Tuesday, March 17, 2015


Having ruminants means having to feed ruminants. Having to feed them, especially cows, means having to buy in a lot of hay. I'd prefer my cows, goats, and alpacas eat fresh pasture because if they were wild, that's what they'd do, but let's face it, this is Tucson, this is a desert.

Over the years I've been testing different ways to get pasture to grow. My challenges are doing so with minimal to no irrigation, and finding fodder crops that will tolerate this harsh climate. I've spread different types of pasture seeds all about, sowed fodder beets, fodder corn, alfalfa, and fodder vetch so far. This photo is the vetch. And it's growing everywhere now. The pods are quick to develop so my hope is that it will reseed and that the ruminants will like it and eat it.

Our "pasture" if you can even call it that, consists mainly of wild things like pigweed (wild amaranth) and wild arugula, Malva, and various grasses. The cows really go for the grasses, mowing them off on their walkabouts so the grasses grow in fuller. They do enjoy the wild arugula which is insanely prosperous right now. I had hoped for better with the alfalfa, but it has grown in well next to a garden bed and thickens when it comes back each year, reseeding itself.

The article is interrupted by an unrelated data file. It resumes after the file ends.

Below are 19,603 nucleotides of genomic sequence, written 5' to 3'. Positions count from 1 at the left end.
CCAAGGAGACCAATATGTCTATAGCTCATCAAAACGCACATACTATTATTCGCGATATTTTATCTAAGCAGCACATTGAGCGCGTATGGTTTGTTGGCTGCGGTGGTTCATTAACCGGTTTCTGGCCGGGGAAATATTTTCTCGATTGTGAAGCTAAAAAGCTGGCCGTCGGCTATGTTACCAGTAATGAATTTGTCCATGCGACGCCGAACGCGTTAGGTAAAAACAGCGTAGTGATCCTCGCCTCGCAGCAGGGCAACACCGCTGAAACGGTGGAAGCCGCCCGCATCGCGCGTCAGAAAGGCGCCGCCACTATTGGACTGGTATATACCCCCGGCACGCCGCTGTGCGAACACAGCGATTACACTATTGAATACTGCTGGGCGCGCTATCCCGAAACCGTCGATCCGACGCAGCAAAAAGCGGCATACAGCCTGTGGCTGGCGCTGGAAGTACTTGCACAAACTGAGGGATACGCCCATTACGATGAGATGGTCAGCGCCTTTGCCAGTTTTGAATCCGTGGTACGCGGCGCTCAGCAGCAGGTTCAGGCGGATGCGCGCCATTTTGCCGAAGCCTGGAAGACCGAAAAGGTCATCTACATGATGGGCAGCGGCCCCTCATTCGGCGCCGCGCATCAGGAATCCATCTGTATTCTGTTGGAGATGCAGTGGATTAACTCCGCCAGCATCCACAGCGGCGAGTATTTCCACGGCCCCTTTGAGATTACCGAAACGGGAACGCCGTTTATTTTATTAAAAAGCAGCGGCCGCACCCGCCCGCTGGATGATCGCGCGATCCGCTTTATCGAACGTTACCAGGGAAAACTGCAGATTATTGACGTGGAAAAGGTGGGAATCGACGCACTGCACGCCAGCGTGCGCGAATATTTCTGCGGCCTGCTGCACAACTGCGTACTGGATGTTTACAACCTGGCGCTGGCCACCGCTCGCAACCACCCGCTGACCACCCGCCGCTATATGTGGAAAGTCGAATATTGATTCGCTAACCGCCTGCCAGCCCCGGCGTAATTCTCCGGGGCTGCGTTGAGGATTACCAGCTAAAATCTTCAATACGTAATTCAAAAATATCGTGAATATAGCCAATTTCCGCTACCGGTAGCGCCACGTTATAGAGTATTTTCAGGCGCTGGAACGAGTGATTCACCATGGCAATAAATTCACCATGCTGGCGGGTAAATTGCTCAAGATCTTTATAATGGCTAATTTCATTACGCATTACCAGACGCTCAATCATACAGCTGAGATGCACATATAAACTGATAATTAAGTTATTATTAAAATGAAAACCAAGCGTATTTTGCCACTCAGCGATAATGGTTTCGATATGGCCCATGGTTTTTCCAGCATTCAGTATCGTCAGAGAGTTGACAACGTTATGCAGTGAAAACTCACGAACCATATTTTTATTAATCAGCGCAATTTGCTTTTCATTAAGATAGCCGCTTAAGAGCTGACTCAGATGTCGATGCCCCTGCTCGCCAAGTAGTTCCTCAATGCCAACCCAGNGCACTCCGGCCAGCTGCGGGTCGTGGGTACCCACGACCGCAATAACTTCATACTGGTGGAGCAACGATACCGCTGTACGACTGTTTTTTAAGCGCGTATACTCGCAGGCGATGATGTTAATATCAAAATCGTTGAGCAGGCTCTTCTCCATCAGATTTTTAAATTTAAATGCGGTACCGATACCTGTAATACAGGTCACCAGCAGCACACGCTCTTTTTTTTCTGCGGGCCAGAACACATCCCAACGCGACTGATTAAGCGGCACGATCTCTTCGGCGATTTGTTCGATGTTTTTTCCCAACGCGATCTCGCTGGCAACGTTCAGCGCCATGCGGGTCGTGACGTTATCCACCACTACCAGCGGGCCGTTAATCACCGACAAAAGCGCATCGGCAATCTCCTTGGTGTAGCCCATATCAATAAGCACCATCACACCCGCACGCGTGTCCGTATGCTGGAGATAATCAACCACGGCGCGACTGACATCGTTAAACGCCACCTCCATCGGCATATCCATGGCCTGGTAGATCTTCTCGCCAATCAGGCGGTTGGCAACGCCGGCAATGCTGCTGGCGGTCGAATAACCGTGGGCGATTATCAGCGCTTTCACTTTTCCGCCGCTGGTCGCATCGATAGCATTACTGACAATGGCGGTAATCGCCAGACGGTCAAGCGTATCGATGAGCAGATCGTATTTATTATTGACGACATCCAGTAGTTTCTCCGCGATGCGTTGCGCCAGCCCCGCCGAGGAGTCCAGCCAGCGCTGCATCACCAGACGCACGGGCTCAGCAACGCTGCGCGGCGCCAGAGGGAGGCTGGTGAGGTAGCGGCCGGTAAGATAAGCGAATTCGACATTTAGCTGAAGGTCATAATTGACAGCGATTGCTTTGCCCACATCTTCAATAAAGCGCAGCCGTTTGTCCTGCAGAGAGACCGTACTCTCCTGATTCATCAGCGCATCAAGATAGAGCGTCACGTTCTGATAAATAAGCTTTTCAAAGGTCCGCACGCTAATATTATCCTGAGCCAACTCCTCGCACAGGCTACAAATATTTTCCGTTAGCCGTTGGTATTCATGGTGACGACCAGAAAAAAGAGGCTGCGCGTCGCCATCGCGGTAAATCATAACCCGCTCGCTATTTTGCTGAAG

This is the first year for fodder corn, and I'm trying Trucker's White, an heirloom variety. They're about 4 inches tall at the moment. Good sign. All parts of the corn plant are edible, and I know my cows like the leaves.

We have substantially less animals than in the past, so feed is not as crazy a cost as it used to be and I'm finding, when the weather cooperates and waters the land, there is so much food available that all I need to do is let the cows at it and they get filled up and happy. Creative solutions and supplements have been the annual surplus of Christmas Trees from tree lots and the tree recycling drop off in town as well as loose hay from the feedstores that often would end up in the garbage because it's not easy to sell. Most people in my area have horses, not cattle and cattle will eat varieties of hay with no complaints.

If you have any fodder seed suggestions that may work in our area, please feel free to comment below.


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